The history of the Underground Railroad runs through Niagara County. With its proximity to Canada, the area became a prime location for hundreds of abolitionists to help fugitive enslaved people escape to freedom across the border. Churches, homes, farmhouses and other dwellings were used as hiding places along the Underground Railroad in New York, as leaders like Harriet Tubman would help escaped slaves make their way into Canada via the Niagara River. Visitors can now learn about this period in Black American history through interactive exhibits, monuments and experiential museums. Read on to learn about Underground Railroad locations and exhibits around Niagara County and take a self-guided journey through time.
Located inside the former 1863 U.S. Customs House (attached to the Niagara Falls Amtrak Station), this permanent exhibition tells the stories of how the actions of the community — particularly the free Black American residents — coupled with the region’s natural geographic benefits and location on the border to Canada were critical in bringing countless individuals to freedom. In this rich learning experience for kids and adults alike, visitors can enjoy a variety of interactive exhibits, hear the stories of prominent historical figures such as Harriet Tubman and Frederick Douglass and sign up for a tour to learn more facts about the Underground Railroad.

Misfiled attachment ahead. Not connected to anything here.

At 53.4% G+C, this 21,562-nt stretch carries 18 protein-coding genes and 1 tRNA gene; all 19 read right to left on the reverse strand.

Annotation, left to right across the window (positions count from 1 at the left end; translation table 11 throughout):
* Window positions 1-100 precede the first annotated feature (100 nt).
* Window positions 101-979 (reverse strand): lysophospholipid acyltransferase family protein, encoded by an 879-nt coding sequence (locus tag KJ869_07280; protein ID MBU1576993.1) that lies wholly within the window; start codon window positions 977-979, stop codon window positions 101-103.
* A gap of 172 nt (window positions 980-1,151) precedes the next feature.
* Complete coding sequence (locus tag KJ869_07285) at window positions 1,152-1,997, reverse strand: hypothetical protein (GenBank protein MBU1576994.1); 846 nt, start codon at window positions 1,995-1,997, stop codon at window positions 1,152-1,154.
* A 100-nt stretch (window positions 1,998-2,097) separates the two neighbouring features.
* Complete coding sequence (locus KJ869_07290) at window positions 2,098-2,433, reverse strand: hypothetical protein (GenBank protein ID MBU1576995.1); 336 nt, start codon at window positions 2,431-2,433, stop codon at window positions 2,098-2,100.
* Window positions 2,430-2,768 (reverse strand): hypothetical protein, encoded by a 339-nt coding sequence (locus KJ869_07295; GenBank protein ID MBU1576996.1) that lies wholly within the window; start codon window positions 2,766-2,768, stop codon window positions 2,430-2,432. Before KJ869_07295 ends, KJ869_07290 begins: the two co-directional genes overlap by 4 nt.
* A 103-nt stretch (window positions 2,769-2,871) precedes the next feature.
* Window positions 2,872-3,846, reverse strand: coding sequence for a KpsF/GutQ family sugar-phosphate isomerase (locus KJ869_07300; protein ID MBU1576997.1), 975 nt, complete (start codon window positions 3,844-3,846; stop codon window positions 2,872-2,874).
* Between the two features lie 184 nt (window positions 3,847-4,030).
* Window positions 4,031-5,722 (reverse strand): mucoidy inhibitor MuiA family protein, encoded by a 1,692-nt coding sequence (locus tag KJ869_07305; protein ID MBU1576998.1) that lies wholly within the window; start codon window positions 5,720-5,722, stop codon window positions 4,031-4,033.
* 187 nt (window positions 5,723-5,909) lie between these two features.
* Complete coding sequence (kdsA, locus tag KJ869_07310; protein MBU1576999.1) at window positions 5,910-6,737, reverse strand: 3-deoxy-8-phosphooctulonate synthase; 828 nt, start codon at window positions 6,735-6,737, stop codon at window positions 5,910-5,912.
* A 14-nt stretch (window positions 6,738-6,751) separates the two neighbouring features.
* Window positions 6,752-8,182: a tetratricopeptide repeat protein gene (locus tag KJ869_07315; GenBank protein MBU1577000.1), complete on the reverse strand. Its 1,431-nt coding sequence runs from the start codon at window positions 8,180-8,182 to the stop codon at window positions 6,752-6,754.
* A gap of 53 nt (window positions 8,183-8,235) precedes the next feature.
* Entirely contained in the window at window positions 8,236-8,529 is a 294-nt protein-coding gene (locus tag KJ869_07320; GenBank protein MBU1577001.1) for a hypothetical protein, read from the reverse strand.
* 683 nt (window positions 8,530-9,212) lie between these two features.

Centrally located in Niagara Falls, NY, the NACC offers visual and performing arts events to the public, as well as artist residencies and workshops, across its 180,000-square-foot building. The exhibit “Freedom Crossing: The Underground Railroad in Greater Niagara” tells the story of how thousands of freedom seekers passed through the area to Canada, as the Niagara River was often the last crossing to freedom. The exhibit tells this story through historic photographs, artifacts, books, interactive stations and contemporary artwork.